Your Trainer Wants You Knew About Overreaching & The Importance Of Recovery

Your Trainer Wants You Knew About Overreaching & The Importance Of Recovery

 What is recovery?

The balance of training and recovery in a training programme is an important factor in the success or failure of your training goals. Recovery is “regaining what was lost”; simplified as returning an athlete to a pre-training level. 

The process of recovery allows an athlete to undertake more work, as well as enhancing their capacity to work more efficiently and encourage greater adaptation to training....basically your body adjusting to the muscle recruitment and performance of exercises.

What happens when you train a lot?

When you train, your body fatigues and this leads to short term underperformance; however this is usually followed by appropriate recovery time, supercompensation and then performance is enhanced.

If you keep on training under fatigue without adequate recovery, overreaching and overtraining can occur.


Overreaching is an accumulation of stress resulting in a decrease in short term performance; stressors can be both sport and non-sport related. What this means in practical terms is that although you may have not been training much, but let’s say work is forcing you into extra hours or the kids are keeping you up… that contributes to overreaching as your body only has a limited amount of resources to use.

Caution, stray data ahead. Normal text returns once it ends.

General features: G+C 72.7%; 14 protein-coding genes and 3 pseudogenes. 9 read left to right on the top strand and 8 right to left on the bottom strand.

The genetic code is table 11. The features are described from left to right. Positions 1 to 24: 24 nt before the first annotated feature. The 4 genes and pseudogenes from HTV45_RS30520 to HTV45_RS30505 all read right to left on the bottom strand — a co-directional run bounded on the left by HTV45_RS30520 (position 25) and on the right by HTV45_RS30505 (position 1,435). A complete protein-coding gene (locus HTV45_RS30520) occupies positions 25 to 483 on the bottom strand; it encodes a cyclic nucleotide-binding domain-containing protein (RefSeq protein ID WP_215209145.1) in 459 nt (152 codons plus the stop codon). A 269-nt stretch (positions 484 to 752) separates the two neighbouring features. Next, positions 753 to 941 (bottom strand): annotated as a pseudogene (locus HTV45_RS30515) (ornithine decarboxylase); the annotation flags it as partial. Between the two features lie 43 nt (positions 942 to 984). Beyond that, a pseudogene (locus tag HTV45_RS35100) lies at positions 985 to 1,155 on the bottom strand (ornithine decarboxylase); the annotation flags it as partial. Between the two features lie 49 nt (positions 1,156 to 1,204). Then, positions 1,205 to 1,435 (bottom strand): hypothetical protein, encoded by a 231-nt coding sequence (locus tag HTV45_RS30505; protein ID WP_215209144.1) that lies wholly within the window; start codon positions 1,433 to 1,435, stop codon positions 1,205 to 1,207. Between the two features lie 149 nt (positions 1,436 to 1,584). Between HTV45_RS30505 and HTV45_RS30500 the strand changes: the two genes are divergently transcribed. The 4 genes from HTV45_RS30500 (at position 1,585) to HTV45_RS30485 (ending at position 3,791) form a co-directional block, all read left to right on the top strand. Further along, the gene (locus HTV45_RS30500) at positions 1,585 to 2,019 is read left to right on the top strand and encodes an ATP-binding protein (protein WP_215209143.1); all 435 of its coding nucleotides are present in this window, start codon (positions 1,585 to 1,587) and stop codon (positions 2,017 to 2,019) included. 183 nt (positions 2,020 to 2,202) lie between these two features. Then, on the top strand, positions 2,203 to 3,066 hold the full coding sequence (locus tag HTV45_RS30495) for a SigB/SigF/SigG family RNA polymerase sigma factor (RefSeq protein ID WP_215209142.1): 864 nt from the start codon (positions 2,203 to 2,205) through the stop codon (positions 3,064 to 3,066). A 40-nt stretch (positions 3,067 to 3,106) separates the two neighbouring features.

Why overreaching can sometimes be ok....for elite athletes

Following overreaching, restoring your performance capacities can take several days or weeks, depending on how long and how strong the stressors are in your life.

There are times when planned overreaching may be appropriate, however this is a strategy generally only used by elite athletes with a small window of adaptation.


Verkoshansky (1985, 1989) stated that performing similar training sequences, one after the other resulted in excessive fatigue initially. However, when normal training resumed, they found significant performance enhancements beyond baseline values.

This was supported by Fry et al. (2000) who demonstrated significant performance enhancements in young weightlifters following a planned high volume, overreaching phase.

How to avoid overreaching in your training

Whilst you may subscribe to the 'Go Hard or Go Home' mantra and know that overreaching is a useful tool for gaining adaptation, remember that adequate recovery time is key.

Overreaching without adequate recovery time can lead to overtraining which can sometimes lead to injury, underperformance, frequent infections and negative psychological changes.


In order to avoid overtraining, monitoring your training and performance. If you find that you are not developing overtime or have hit a plateau, it's likely that you can be overreaching.
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